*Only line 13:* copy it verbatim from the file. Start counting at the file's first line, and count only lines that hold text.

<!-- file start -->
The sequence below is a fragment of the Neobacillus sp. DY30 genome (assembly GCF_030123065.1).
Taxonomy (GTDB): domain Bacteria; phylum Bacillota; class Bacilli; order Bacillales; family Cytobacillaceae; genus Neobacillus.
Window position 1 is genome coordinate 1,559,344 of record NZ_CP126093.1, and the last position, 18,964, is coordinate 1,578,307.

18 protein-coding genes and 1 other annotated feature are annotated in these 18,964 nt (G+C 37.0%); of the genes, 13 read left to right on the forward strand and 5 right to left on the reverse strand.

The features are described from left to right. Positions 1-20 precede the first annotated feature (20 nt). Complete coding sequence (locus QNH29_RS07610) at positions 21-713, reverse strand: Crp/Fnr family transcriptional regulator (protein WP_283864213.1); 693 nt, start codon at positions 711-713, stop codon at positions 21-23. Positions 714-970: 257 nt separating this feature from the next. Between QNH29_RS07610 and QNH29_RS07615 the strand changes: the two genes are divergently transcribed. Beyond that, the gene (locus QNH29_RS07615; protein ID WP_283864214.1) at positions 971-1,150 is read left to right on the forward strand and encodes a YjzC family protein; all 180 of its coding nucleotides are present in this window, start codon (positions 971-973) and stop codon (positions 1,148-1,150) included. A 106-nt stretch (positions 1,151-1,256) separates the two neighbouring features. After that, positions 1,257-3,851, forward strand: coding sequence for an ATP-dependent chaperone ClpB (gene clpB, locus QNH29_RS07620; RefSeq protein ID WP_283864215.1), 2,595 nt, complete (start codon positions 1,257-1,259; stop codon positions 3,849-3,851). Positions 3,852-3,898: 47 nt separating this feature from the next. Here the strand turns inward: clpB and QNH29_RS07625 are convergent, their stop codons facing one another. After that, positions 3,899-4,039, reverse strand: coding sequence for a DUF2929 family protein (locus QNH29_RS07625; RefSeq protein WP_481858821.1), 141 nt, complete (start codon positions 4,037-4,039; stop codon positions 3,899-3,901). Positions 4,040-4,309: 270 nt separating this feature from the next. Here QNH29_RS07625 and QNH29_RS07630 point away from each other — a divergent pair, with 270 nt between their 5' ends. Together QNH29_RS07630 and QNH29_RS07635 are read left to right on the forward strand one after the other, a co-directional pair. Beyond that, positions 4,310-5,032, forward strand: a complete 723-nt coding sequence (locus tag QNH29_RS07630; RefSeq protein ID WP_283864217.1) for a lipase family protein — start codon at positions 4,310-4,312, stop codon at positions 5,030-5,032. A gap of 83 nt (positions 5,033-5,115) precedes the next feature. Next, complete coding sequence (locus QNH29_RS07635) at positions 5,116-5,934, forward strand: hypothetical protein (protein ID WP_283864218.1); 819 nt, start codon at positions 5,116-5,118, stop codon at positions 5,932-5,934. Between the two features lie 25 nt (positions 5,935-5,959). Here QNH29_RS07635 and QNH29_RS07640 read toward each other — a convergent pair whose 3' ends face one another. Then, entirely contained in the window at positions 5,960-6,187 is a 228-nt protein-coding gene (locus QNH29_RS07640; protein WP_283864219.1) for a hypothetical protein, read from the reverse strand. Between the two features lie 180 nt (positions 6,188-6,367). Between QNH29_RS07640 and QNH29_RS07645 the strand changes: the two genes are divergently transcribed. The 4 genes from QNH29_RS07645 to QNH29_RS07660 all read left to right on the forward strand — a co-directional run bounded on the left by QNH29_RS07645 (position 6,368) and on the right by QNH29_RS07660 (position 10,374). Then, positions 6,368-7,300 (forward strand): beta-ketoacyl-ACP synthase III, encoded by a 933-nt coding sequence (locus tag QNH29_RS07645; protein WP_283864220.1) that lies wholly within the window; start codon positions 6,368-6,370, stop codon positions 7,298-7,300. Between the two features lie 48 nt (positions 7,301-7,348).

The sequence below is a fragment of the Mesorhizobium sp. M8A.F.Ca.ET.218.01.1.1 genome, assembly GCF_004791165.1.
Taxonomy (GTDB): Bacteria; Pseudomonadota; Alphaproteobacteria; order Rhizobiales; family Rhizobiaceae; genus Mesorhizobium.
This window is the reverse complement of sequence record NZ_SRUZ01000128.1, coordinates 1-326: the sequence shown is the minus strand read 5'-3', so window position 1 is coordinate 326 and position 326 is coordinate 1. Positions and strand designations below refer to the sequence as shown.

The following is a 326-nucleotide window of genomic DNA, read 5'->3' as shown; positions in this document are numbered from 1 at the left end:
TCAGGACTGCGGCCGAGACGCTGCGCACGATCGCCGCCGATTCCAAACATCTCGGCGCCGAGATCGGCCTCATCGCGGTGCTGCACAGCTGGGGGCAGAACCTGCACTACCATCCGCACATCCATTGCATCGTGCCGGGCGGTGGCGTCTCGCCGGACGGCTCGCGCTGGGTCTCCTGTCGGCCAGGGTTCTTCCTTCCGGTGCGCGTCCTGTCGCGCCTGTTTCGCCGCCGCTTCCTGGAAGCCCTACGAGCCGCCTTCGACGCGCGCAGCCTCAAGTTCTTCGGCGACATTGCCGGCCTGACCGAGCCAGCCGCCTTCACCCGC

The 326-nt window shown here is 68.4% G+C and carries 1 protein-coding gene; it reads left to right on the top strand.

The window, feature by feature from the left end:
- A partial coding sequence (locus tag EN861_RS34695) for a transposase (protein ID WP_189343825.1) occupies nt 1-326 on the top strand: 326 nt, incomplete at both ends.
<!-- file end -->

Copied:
- A partial coding sequence (locus tag EN861_RS34695) for a transposase (protein ID WP_189343825.1) occupies nt 1-326 on the top strand: 326 nt, incomplete at both ends.